Spoiler warning: This article, as you might’ve gathered, completely spoils most of the story of Spectral. If you haven’t seen it yet, it should be on Netflix in your country.
A lot of the fascination with sci-fi movies stems from a successful blend of state-of-the-art science and technology with what might be considered an imaginable extrapolation of it. For a scientist, of course, it is especially interesting if one’s own research field is depicted. A recent example is the movie Spectral, which can be described as a mixture of a war and a ghost story, where soldiers face an enemy with seemingly supernatural properties.
Well into the movie (and after a lot of people are killed along the way), the main hero, DARPA researcher Dr. Mark Clyne, has a “eureka” moment when he realises that the mysterious creatures are, in fact, fashioned out of Bose–Einstein condensate. Wow! One of my fields of research for the past 15+ years!
This intriguing phenomenon—sometimes called the fifth state of matter next to solid, liquid, gas and plasma—was predicted by Satyendra Nath Bose and Albert Einstein in the 1920s. But it took a long time to develop the necessary experimental techniques and find suitable materials to actually create it, which finally happened in 1995. Several years later in 2001 the work was recognised with the Nobel Prize in Physics.
Bose–Einstein condensate is not a 3D printed material as suggested in the movie; it is much more complicated. Counterintuitively, in contrast to blowing things up as in one of the first scenes of the movie, laser light can be used to cool a very dilute cloud of atoms to less than a thousandth of a degree above absolute zero—a method invented in the 1980s and recognised with the Nobel Prize in Physics 1997. (Former US energy secretary Dr. Steven Chu was a co-inventor.)
With an additional step called evaporative cooling, the temperature is then further lowered to less than a millionth of a degree above zero, at which point the atoms almost come to a standstill. The particles lose their individual nature and behave like one giant super-particle—the Bose–Einstein condensate. It resembles one huge quantum mechanical wave, and it is exactly this feature that makes Bose–Einstein condensate extremely interesting for applications and fundamental studies.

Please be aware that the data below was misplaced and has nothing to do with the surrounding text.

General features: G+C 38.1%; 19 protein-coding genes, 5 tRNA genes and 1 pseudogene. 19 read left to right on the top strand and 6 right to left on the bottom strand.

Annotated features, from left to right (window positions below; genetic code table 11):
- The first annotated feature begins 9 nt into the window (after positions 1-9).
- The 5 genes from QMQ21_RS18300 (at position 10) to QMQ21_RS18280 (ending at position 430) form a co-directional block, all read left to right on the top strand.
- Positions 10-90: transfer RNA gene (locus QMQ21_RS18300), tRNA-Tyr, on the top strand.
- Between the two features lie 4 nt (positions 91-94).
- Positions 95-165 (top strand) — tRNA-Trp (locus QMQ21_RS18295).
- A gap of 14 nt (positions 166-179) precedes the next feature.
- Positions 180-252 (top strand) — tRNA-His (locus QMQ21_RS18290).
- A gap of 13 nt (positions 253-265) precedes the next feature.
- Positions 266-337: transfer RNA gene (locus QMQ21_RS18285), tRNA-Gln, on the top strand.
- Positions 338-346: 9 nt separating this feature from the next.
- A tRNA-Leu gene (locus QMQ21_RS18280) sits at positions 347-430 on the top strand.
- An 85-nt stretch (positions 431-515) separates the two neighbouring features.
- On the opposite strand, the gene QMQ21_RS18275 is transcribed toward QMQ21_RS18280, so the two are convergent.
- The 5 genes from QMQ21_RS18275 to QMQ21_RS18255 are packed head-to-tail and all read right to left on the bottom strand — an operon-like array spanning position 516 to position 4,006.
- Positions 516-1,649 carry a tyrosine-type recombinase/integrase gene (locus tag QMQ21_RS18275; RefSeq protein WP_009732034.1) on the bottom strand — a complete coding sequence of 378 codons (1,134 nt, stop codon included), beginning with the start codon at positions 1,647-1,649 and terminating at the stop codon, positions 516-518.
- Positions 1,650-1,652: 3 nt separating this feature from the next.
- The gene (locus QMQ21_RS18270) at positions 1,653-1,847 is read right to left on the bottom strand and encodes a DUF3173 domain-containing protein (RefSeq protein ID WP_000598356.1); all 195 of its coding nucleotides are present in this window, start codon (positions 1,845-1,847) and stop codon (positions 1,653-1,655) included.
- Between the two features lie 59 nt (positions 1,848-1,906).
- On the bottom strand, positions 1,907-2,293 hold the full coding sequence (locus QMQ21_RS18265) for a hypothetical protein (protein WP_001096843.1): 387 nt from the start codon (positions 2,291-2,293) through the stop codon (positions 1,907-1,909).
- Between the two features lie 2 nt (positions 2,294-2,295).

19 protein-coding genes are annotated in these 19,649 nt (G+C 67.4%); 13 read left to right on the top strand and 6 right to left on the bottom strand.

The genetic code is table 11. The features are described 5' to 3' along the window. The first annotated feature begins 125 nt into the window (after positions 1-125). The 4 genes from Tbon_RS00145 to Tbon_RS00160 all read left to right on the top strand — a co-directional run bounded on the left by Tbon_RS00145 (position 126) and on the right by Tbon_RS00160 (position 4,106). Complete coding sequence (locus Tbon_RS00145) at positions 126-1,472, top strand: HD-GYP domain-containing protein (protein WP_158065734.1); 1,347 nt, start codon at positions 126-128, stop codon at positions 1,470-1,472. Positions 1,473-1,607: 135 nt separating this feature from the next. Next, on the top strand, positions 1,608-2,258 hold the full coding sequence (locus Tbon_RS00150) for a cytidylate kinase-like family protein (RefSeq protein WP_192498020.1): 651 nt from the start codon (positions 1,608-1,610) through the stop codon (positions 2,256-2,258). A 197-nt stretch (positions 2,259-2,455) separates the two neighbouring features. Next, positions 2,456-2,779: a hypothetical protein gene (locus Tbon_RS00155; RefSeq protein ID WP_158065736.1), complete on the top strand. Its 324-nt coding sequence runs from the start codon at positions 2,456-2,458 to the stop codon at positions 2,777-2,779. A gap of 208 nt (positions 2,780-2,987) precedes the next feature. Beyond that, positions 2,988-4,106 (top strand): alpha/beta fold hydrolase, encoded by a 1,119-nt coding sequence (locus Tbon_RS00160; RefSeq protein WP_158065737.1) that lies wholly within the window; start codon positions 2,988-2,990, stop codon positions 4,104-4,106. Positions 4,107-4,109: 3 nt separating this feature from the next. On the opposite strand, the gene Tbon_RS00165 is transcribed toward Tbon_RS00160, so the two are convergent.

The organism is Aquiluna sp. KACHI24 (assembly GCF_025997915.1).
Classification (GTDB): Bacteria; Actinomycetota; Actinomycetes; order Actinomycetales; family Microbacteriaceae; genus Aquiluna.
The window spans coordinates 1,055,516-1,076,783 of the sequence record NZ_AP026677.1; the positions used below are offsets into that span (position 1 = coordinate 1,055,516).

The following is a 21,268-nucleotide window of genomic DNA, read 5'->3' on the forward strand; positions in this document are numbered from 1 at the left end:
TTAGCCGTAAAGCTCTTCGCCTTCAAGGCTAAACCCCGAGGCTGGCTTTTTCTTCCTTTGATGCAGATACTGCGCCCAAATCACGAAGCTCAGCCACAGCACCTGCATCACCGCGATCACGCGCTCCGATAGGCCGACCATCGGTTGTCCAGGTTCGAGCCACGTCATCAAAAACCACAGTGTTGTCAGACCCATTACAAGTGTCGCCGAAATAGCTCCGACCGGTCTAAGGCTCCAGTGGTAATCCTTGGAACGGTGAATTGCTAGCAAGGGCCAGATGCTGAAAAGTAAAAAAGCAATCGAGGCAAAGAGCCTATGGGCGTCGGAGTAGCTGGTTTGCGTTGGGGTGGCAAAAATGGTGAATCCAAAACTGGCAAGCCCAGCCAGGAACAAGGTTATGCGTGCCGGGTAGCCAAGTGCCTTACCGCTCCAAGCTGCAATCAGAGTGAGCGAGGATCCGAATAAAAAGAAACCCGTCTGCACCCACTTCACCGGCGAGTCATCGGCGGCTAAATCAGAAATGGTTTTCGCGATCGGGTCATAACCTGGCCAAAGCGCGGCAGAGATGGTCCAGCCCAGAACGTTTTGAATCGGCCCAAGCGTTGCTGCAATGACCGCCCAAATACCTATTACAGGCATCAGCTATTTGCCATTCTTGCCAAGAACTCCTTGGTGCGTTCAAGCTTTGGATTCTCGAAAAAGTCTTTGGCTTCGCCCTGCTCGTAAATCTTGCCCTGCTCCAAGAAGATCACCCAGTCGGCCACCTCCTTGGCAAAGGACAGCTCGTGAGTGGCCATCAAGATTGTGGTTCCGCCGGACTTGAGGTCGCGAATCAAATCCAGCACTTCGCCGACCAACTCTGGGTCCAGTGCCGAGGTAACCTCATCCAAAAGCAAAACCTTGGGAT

Bose–Einstein condensates not actually robust
In the movie Spectral, the ultra-cold condensates swirl around, kill people by freezing them from the inside, and defy any attempts to destroy them with conventional weapons. In reality, Bose–Einstein condensates are exactly the opposite of robust. They must be kept well isolated from the environment using ultra-high vacuum technology with 14 orders of magnitude lower pressure than in our ambient air, sort of like a high-tech thermos. The slightest touch of room-temperature air molecules would immediately destroy the condensates.
In fact, their heat capacity (i.e. the ability to drain heat from another body) is so low, you would not even be able to cool a small grain of sand with it, let alone whole people. Furthermore, condensates must be kept in the dark because they would evaporate under illumination due to the energy of the absorbed photons.
Turning this on its head, the susceptibility of Bose–Einstein condensate to every little disturbance can be exploited for ultra-sensitive applications in probing magnetic fields, accelerations, and even gravitation.
A little truth is contained in the hand-grenades made from iron particles that are used against the condensates in the movie. Indeed, magnetic stray fields induced by iron could disrupt the traps which are usually required to prevent Bose–Einstein condensates from touching the walls of the “thermos.” Hence, iron could “kill” the condensate. In real-world applications and study, apparatuses to contain condensate are built from non-magnetic stainless steel or glass.
At IBM Research, my colleagues and I have been able to produce a special type of condensate with much easier methods, even at room temperature. The downside of these methods compared to producing the condensates in ultracold gases is that they only exist for a few millionths of a millionth second—a few picoseconds. While this seems extremely short to do something useful, it is actually enough time to study certain phase transitions and interesting non-equilibrium dynamics.
The key feature of the Bose–Einstein condensates is that they magnify quantum mechanical phenomena, which govern the nanoscale up to macroscopic dimensions. Incorporated in a so-called quantum simulator that allows scientists to control and manipulate the quantum fluid, this could lead to a better understanding of fundamental properties of materials, and new approaches to tweak them for the design of novel materials.
Spectral features fragments of many promising technologies in a quite gloomy setting. As a scientist, I am driven to find out new things about nature and invent technology for the betterment of all. If sci-fi movies help to foster a similar interest among the general public and budding scientists, I’m all for it. But remember: Bose–Einstein condensates are not evil. They are just cool!
More Info: arstechnica.co.uk